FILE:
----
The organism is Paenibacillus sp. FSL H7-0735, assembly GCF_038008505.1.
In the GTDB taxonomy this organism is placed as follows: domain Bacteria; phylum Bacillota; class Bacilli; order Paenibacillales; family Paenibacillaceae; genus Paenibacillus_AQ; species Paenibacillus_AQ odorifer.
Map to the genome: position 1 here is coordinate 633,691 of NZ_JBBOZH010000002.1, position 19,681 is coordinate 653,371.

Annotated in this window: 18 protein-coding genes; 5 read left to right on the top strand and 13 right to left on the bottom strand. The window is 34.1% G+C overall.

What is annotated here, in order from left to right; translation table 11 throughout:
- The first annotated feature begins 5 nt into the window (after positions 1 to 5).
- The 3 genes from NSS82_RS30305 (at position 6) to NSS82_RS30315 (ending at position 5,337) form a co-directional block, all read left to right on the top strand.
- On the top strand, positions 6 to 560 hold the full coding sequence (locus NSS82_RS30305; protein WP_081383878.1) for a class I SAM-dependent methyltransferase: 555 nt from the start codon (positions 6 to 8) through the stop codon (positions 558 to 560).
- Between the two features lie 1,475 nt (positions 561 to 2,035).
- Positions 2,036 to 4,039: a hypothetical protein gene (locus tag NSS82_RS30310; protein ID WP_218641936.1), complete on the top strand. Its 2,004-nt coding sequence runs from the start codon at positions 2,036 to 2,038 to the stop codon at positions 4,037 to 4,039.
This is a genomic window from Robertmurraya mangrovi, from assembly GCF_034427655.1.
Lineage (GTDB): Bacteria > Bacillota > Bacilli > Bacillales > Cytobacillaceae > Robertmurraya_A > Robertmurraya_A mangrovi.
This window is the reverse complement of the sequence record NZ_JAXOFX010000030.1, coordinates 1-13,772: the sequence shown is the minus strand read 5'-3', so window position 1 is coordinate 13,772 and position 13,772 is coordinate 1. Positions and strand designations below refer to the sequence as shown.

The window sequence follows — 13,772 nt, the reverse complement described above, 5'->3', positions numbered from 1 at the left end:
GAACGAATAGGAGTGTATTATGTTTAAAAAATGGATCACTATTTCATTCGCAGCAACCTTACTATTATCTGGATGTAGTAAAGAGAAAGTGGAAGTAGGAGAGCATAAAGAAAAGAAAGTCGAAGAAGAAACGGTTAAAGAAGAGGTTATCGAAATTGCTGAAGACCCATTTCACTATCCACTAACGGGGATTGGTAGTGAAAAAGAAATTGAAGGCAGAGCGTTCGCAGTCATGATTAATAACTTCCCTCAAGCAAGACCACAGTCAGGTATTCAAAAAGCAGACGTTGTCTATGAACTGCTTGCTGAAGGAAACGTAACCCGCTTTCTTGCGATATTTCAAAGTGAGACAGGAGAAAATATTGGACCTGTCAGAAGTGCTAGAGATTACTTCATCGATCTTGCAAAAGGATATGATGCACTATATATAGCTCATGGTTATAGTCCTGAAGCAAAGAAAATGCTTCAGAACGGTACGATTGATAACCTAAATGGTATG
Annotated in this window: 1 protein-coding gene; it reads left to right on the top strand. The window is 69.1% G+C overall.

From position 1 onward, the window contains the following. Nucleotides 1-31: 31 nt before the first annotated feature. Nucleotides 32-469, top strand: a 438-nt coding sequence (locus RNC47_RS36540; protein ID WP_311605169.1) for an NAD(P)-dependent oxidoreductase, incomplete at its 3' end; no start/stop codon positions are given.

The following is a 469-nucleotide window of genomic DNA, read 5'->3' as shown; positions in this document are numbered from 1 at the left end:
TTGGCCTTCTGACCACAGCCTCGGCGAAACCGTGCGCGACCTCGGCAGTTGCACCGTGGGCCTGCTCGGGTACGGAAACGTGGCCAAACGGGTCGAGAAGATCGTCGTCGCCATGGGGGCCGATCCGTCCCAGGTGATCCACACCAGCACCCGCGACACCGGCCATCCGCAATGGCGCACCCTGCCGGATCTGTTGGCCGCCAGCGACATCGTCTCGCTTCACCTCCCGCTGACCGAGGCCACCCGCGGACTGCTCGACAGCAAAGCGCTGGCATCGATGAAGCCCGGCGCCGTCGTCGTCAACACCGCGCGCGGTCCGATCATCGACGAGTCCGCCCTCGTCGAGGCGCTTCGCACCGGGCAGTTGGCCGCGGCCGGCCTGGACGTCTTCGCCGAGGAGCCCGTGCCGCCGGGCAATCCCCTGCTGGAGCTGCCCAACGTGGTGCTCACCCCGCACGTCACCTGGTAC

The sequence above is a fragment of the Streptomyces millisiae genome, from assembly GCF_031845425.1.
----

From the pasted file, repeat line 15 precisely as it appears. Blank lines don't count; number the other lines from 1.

GAACGAATAGGAGTGTATTATGTTTAAAAAATGGATCACTATTTCATTCGCAGCAACCTTACTATTATCTGGATGTAGTAAAGAGAAAGTGGAAGTAGGAGAGCATAAAGAAAAGAAAGTCGAAGAAGAAACGGTTAAAGAAGAGGTTATCGAAATTGCTGAAGACCCATTTCACTATCCACTAACGGGGATTGGTAGTGAAAAAGAAATTGAAGGCAGAGCGTTCGCAGTCATGATTAATAACTTCCCTCAAGCAAGACCACAGTCAGGTATTCAAAAAGCAGACGTTGTCTATGAACTGCTTGCTGAAGGAAACGTAACCCGCTTTCTTGCGATATTTCAAAGTGAGACAGGAGAAAATATTGGACCTGTCAGAAGTGCTAGAGATTACTTCATCGATCTTGCAAAAGGATATGATGCACTATATATAGCTCATGGTTATAGTCCTGAAGCAAAGAAAATGCTTCAGAACGGTACGATTGATAACCTAAATGGTATG